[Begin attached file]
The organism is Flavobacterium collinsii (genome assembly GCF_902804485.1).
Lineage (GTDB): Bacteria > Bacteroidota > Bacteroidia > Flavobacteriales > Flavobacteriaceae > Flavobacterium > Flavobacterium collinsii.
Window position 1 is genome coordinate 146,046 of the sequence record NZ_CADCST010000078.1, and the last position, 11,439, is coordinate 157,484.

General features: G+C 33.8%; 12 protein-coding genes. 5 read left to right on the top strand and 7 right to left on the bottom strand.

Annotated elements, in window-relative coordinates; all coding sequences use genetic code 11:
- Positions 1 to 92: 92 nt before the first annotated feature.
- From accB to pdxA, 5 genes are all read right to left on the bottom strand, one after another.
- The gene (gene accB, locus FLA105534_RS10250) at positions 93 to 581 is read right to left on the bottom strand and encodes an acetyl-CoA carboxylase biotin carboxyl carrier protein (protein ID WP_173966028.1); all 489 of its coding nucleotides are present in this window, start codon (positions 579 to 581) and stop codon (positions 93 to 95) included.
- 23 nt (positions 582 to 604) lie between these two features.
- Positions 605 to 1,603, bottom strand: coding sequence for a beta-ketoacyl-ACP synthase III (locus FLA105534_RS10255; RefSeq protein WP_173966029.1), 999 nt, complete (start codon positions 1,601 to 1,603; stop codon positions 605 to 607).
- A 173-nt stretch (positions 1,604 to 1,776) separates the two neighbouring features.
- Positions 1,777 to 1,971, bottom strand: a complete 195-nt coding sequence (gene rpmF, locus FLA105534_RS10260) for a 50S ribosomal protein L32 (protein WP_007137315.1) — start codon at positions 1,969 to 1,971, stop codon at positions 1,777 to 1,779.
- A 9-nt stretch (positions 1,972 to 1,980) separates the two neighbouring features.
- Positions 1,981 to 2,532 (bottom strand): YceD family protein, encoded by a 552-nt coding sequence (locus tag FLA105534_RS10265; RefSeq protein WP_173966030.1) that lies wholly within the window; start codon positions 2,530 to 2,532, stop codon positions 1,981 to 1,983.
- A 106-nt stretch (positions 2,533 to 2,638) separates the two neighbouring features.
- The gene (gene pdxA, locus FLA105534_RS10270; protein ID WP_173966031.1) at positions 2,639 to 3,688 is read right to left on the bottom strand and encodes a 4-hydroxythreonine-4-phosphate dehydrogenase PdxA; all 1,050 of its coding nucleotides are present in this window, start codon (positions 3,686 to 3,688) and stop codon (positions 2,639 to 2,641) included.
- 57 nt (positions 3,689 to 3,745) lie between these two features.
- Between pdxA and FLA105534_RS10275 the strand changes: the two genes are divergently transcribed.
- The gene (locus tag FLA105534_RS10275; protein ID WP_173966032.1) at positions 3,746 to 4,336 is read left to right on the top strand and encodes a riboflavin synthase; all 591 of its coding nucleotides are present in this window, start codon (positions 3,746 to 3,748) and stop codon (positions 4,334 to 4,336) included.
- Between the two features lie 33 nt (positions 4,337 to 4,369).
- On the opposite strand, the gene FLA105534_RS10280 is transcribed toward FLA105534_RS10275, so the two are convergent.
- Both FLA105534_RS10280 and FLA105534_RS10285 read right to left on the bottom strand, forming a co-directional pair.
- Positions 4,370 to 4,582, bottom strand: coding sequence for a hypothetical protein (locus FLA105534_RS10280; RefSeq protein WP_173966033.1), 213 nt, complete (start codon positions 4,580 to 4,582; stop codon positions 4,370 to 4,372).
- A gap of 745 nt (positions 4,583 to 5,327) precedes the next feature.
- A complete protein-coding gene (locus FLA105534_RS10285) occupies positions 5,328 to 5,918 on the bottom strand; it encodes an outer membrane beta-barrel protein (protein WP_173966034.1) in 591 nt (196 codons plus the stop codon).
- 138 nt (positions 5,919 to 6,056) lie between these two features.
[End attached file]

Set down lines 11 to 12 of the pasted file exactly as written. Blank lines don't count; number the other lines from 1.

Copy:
- A 173-nt stretch (positions 1,604 to 1,776) separates the two neighbouring features.
- Positions 1,777 to 1,971, bottom strand: a complete 195-nt coding sequence (gene rpmF, locus FLA105534_RS10260) for a 50S ribosomal protein L32 (protein WP_007137315.1) — start codon at positions 1,969 to 1,971, stop codon at positions 1,777 to 1,779.